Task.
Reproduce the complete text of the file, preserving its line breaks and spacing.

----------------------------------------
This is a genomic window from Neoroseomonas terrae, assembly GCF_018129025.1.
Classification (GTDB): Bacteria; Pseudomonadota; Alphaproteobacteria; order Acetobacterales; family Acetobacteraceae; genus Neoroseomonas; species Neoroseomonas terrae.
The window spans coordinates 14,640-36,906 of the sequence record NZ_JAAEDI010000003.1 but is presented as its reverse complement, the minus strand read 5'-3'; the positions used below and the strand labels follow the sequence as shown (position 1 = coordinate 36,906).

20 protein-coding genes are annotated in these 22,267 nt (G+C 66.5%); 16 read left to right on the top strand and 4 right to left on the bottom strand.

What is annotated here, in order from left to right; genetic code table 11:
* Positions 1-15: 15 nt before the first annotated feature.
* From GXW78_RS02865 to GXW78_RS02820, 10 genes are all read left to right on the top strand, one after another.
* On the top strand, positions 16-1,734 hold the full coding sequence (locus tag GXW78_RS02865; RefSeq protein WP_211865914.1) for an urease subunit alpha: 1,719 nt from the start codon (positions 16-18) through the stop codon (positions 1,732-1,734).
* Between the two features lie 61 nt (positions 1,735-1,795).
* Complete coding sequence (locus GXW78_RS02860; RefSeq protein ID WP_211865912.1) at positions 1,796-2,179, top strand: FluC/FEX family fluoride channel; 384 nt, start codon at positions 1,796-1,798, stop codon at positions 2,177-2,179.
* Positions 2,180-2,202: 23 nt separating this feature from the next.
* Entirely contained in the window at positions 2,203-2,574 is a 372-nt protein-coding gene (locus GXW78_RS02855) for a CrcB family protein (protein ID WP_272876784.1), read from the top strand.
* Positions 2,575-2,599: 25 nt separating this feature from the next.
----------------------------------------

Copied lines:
This is a genomic window from Neoroseomonas terrae, assembly GCF_018129025.1.
Classification (GTDB): Bacteria; Pseudomonadota; Alphaproteobacteria; order Acetobacterales; family Acetobacteraceae; genus Neoroseomonas; species Neoroseomonas terrae.
The window spans coordinates 14,640-36,906 of the sequence record NZ_JAAEDI010000003.1 but is presented as its reverse complement, the minus strand read 5'-3'; the positions used below and the strand labels follow the sequence as shown (position 1 = coordinate 36,906).

20 protein-coding genes are annotated in these 22,267 nt (G+C 66.5%); 16 read left to right on the top strand and 4 right to left on the bottom strand.

What is annotated here, in order from left to right; genetic code table 11:
* Positions 1-15: 15 nt before the first annotated feature.
* From GXW78_RS02865 to GXW78_RS02820, 10 genes are all read left to right on the top strand, one after another.
* On the top strand, positions 16-1,734 hold the full coding sequence (locus tag GXW78_RS02865; RefSeq protein WP_211865914.1) for an urease subunit alpha: 1,719 nt from the start codon (positions 16-18) through the stop codon (positions 1,732-1,734).
* Between the two features lie 61 nt (positions 1,735-1,795).
* Complete coding sequence (locus GXW78_RS02860; RefSeq protein ID WP_211865912.1) at positions 1,796-2,179, top strand: FluC/FEX family fluoride channel; 384 nt, start codon at positions 1,796-1,798, stop codon at positions 2,177-2,179.
* Positions 2,180-2,202: 23 nt separating this feature from the next.
* Entirely contained in the window at positions 2,203-2,574 is a 372-nt protein-coding gene (locus GXW78_RS02855) for a CrcB family protein (protein ID WP_272876784.1), read from the top strand.
* Positions 2,575-2,599: 25 nt separating this feature from the next.